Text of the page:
Wednesday, March 2, 2016
A high-fat diet makes the cells of the intestinal lining more likely to become cancerous
A study published today in Nature reveals how a high-fat diet makes the cells of the intestinal lining more likely to become cancerous. It joins a growing body of research that finds obesity and eating a high-fat, high-calorie diet are significant risk factors for many types of cancer.
The new study of mice suggests that a high-fat diet drives a population boom of intestinal stem cells and also generates a pool of other cells that behave like stem cells -- that is, they can reproduce themselves indefinitely and differentiate into other cell types, says co-lead author Semir Beyaz, a Harvard Medical School PhD student affiliated with the laboratories of Stuart Orkin, MD, of Dana-Farber/Boston Children's Cancer and Blood Disorders Center and Omer Yilmaz, MD, PhD, of MIT. These stem cells and "stem-like" cells are more likely to give rise to intestinal tumors.
The Nature paper builds on previous research that found people who are obese are at greater risk of developing colorectal cancer. Previous research has also shown that intestinal stem cells, which last a lifetime, are the cells most likely to accumulate the mutations that give rise to colon cancer. These stem cells live in the lining of the intestine, known as the epithelium, and generate all of the different cell types that make up the epithelium.
Beyaz and his colleagues, working under study leader Yilmaz, investigated a possible link between these stem cells and obesity-linked cancer by feeding healthy mice a diet made up of 60 percent fat for 9-12 months. A typical American diet usually contains 20-40 percent fat. Mice on the high-fat diet gained 30 to 50 percent more body mass and developed more intestinal tumors than the mice fed a normal diet.
Mice on the high-fat diet also showed distinctive changes in their intestinal stem cells. Not only did they have many more intestinal stem cells than mice on the normal diet but the stem cells were also able to operate without input from neighboring cells, the researchers discovered.
"The epidemiological link between a high-fat diet and colorectal cancer has been reported for many years, but the underlying mechanisms were not known," Beyaz said. "Our study for the first time showed the precise mechanisms of how a high-fat diet regulates intestinal stem cell function and how this regulation contributes to tumor formation."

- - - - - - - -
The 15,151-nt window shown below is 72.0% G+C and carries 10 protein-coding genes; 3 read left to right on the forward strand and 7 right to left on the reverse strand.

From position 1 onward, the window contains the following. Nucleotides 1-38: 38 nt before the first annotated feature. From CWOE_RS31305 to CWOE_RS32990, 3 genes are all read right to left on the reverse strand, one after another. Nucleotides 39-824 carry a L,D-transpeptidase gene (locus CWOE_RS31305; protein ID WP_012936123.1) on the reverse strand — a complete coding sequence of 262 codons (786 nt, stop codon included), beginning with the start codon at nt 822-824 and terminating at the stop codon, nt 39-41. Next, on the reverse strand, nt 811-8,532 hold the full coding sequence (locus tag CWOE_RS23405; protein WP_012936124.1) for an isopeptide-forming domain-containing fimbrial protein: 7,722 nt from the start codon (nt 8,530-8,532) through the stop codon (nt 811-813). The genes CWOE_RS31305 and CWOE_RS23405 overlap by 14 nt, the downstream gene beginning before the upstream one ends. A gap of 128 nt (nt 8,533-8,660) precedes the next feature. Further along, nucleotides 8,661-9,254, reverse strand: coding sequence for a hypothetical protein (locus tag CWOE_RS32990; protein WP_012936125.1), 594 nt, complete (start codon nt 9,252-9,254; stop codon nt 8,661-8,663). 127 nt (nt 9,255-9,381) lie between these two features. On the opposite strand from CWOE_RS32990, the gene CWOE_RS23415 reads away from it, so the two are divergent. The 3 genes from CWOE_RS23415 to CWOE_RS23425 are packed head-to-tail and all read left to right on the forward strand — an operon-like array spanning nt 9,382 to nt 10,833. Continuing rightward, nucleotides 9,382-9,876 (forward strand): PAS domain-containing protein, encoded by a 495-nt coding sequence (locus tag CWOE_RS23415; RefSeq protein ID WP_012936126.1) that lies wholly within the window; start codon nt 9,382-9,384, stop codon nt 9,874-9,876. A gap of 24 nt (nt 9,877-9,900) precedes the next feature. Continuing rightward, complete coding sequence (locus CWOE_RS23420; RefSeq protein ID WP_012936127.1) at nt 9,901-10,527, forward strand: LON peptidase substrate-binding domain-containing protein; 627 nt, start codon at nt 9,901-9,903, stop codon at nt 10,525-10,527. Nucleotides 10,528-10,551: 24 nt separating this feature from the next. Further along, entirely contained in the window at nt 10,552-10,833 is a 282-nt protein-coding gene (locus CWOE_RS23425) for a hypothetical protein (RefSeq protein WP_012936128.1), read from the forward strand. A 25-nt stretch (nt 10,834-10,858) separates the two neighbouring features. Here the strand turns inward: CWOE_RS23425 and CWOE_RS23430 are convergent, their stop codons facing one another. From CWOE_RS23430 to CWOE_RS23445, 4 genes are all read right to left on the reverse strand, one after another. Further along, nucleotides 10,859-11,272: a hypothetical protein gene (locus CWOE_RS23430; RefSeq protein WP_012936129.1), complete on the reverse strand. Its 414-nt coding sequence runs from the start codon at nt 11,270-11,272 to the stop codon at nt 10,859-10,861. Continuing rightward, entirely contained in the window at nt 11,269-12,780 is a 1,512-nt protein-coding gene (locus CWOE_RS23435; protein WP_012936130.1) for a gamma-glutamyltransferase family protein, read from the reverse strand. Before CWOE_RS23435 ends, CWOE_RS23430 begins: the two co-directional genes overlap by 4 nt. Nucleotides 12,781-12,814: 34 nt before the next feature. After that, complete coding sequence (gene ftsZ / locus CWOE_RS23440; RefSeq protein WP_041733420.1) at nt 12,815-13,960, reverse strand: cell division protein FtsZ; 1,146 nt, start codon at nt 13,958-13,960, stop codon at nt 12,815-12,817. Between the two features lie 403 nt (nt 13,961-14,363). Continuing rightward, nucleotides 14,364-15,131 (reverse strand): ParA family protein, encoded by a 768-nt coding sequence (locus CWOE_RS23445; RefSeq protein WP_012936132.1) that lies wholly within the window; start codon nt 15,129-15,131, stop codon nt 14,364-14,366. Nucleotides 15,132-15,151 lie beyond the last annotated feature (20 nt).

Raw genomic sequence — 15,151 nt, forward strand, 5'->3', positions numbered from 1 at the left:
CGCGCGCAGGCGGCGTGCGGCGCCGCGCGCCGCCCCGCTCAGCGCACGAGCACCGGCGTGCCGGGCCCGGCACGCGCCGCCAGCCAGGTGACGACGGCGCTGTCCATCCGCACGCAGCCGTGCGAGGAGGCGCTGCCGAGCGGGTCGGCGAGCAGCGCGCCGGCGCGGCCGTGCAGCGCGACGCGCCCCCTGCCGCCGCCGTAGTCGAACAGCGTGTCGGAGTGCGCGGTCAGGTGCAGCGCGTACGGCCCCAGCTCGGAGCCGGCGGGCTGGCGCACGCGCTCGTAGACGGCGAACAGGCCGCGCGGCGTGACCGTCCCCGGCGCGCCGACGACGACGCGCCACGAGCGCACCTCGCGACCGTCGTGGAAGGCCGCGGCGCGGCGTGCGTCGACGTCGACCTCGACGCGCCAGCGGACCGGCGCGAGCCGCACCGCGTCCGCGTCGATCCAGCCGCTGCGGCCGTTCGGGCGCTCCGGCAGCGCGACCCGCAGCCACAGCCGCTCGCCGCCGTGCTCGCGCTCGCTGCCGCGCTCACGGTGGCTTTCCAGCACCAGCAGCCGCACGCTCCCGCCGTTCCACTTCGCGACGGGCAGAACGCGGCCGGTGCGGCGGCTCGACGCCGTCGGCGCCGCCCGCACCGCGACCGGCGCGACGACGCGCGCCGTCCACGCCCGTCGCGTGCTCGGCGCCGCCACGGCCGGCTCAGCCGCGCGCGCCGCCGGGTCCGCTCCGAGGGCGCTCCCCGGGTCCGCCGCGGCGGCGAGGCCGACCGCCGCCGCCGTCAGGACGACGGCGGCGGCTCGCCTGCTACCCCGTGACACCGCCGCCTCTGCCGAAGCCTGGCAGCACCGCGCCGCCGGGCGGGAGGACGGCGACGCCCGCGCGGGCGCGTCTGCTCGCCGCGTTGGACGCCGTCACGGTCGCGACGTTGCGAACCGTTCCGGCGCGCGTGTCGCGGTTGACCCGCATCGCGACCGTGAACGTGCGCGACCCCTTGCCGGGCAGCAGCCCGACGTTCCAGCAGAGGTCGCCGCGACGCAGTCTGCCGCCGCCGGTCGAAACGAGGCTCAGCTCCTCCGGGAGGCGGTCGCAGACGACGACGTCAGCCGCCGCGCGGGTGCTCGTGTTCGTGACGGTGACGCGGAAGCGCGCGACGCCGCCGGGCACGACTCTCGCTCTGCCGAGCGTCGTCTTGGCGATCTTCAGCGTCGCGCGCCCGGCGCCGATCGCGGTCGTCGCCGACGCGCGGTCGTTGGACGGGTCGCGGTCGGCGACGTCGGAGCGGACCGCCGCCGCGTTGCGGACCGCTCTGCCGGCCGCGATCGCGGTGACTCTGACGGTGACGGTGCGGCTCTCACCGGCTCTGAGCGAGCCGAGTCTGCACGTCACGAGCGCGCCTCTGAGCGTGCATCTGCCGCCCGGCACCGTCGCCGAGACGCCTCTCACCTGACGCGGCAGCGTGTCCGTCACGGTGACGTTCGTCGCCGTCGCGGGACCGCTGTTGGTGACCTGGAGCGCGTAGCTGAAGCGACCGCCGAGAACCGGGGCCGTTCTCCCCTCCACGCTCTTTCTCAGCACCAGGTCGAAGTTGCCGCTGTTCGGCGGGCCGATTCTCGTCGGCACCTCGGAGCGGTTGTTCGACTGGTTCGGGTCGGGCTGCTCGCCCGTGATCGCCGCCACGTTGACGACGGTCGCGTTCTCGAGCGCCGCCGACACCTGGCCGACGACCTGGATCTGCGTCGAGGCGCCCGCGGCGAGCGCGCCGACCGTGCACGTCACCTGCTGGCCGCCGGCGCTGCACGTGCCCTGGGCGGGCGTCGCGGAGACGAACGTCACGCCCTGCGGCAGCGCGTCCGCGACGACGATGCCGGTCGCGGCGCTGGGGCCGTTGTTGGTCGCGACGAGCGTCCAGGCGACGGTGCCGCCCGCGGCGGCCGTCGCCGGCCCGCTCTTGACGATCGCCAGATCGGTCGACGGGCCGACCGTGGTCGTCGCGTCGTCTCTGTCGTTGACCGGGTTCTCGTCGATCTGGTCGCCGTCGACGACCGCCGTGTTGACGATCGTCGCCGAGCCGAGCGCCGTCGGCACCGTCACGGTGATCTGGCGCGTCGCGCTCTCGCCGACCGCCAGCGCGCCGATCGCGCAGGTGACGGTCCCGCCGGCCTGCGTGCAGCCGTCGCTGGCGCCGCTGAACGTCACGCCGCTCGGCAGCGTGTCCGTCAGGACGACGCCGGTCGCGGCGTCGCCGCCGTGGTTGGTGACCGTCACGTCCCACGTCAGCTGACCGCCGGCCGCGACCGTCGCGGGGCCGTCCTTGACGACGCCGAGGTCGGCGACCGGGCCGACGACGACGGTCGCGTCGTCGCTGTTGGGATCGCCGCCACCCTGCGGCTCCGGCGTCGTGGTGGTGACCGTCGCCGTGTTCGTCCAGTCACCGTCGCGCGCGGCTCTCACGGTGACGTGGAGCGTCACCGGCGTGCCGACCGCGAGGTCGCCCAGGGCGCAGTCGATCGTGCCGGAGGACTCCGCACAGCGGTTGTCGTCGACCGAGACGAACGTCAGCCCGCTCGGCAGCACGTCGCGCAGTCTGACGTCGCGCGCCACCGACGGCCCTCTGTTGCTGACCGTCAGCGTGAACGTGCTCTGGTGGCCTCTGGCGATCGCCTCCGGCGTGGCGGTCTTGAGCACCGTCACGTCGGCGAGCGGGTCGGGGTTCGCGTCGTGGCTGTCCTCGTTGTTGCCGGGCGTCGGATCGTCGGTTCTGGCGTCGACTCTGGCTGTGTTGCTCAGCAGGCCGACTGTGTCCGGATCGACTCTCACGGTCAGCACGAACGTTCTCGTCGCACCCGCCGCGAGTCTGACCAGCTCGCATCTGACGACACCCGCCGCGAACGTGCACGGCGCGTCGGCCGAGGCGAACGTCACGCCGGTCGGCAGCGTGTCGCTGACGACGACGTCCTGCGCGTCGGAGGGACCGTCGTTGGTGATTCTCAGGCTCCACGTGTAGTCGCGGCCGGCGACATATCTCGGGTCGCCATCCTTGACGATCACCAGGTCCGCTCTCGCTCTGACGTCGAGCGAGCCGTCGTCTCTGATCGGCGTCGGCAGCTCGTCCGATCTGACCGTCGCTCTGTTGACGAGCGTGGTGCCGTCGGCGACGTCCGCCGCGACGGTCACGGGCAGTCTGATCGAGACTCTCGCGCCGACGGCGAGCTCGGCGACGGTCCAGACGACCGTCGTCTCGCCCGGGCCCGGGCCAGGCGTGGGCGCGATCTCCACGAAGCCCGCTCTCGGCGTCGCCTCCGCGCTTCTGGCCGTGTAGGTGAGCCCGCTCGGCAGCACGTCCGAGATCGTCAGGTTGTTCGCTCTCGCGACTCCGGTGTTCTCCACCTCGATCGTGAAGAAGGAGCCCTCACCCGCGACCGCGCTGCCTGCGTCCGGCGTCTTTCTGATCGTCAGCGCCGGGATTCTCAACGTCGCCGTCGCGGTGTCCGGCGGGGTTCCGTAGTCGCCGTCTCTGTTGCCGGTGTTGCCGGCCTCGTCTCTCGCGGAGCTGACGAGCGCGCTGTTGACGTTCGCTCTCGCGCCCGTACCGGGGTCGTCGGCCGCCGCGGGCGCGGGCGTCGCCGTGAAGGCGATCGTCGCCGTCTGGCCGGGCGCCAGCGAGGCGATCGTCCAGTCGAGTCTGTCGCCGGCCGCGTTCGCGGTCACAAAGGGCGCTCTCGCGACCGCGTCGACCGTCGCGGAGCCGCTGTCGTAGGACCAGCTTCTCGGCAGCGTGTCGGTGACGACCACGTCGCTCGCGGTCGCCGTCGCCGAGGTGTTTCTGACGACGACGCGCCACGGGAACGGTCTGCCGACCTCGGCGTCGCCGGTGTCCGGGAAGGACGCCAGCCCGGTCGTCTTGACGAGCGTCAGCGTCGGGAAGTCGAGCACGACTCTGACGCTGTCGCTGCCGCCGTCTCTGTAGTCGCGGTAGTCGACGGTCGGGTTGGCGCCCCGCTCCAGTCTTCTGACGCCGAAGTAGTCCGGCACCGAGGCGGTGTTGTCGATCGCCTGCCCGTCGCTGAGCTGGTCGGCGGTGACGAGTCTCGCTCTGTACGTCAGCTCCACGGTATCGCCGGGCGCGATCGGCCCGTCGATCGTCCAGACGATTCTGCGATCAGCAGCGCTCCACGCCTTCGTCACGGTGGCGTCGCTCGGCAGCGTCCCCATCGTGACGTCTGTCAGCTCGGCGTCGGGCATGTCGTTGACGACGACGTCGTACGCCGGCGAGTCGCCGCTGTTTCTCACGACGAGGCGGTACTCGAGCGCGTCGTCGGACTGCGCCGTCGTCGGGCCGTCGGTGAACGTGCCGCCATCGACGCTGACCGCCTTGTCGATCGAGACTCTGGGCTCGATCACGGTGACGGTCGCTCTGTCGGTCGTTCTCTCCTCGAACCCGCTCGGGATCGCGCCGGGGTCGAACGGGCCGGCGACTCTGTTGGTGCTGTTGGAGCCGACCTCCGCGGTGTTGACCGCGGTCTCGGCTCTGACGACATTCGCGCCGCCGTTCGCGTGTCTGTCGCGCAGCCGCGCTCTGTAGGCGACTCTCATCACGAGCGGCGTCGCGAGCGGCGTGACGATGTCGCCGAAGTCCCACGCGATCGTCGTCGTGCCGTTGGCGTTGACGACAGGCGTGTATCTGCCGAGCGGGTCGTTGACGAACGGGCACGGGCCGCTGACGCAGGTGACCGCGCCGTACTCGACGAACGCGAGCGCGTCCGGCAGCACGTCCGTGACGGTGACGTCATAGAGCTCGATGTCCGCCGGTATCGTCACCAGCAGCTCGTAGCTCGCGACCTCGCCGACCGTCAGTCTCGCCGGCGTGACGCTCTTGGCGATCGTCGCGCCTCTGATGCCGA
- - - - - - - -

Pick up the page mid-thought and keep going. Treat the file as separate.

When the intestinal stem cells were removed from the mice and grown in a culture dish, they gave rise to "mini-intestines" much more readily than intestinal stem cells from mice on a normal diet. The researchers also found that another population known as progenitor cells -- differentiated daughter cells of stem cells -- started to behave like stem cells: They began to live much longer than their usual lifespan of a few days, and they, too, could generate mini-intestines when grown outside of the body.
"This is really important because it's known that stem cells are often the cells in the intestine that acquire the mutations that go on to give rise to tumors," Yilmaz said. "Not only do you have more of the traditional stem cells (on a high-fat diet), but now you have non-stem-cell populations that have the ability to acquire mutations that give rise to tumors."
Yilmaz, an assistant professor of biology and member of MIT's Koch Institute for Integrative Cancer Research, and David Sabatini, MD, PhD, an MIT professor of biology and member of the Whitehead Institute, are senior authors of the study. In addition to Beyaz, MIT post-doctoral student Miyeko Mana and MIT visiting scientist Jatin Roper are lead authors.
The researchers also identified a nutrient-sensing pathway that is hyperactivated by the high-fat diet. The fatty acid sensor, known as PPAR-delta, responds to high levels of fat by turning on a metabolic process that enables cells to burn fat as an energy source instead of their usual carbohydrates and sugars. PPAR-delta also appears to turn on a set of genes that are important for stem cell identity. Yilmaz's lab is now investigating how this happens in hopes of identifying possible cancer drug targets for tumors that arise in obesity.